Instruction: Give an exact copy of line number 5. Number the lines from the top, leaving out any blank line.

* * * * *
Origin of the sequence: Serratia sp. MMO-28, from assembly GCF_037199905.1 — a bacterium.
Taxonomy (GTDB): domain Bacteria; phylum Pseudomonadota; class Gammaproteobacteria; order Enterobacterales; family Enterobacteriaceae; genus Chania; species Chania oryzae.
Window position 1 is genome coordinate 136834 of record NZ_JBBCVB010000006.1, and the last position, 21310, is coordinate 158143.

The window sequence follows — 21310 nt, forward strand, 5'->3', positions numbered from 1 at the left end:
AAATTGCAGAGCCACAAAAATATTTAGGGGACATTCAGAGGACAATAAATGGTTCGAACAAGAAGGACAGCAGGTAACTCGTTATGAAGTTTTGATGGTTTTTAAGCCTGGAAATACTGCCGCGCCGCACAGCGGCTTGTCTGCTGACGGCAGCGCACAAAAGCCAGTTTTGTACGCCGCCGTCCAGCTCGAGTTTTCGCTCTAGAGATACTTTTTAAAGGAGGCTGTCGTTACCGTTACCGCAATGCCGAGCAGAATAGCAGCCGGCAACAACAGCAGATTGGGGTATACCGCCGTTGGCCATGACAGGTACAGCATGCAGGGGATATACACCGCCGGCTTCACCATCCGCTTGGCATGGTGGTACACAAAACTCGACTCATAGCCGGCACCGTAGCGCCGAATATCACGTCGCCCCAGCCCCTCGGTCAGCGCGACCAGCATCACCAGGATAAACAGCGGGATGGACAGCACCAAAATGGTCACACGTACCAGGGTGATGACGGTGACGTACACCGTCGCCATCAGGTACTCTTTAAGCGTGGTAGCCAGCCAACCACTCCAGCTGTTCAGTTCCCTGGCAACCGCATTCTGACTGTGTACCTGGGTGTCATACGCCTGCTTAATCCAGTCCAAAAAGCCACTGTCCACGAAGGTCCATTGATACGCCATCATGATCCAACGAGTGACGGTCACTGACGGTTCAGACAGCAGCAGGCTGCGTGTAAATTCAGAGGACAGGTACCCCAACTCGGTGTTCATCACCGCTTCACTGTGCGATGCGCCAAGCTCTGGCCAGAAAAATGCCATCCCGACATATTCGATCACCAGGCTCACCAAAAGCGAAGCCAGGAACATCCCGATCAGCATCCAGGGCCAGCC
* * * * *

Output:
AAATTGCAGAGCCACAAAAATATTTAGGGGACATTCAGAGGACAATAAATGGTTCGAACAAGAAGGACAGCAGGTAACTCGTTATGAAGTTTTGATGGTTTTTAAGCCTGGAAATACTGCCGCGCCGCACAGCGGCTTGTCTGCTGACGGCAGCGCACAAAAGCCAGTTTTGTACGCCGCCGTCCAGCTCGAGTTTTCGCTCTAGAGATACTTTTTAAAGGAGGCTGTCGTTACCGTTACCGCAATGCCGAGCAGAATAGCAGCCGGCAACAACAGCAGATTGGGGTATACCGCCGTTGGCCATGACAGGTACAGCATGCAGGGGATATACACCGCCGGCTTCACCATCCGCTTGGCATGGTGGTACACAAAACTCGACTCATAGCCGGCACCGTAGCGCCGAATATCACGTCGCCCCAGCCCCTCGGTCAGCGCGACCAGCATCACCAGGATAAACAGCGGGATGGACAGCACCAAAATGGTCACACGTACCAGGGTGATGACGGTGACGTACACCGTCGCCATCAGGTACTCTTTAAGCGTGGTAGCCAGCCAACCACTCCAGCTGTTCAGTTCCCTGGCAACCGCATTCTGACTGTGTACCTGGGTGTCATACGCCTGCTTAATCCAGTCCAAAAAGCCACTGTCCACGAAGGTCCATTGATACGCCATCATGATCCAACGAGTGACGGTCACTGACGGTTCAGACAGCAGCAGGCTGCGTGTAAATTCAGAGGACAGGTACCCCAACTCGGTGTTCATCACCGCTTCACTGTGCGATGCGCCAAGCTCTGGCCAGAAAAATGCCATCCCGACATATTCGATCACCAGGCTCACCAAAAGCGAAGCCAGGAACATCCCGATCAGCATCCAGGGCCAGCC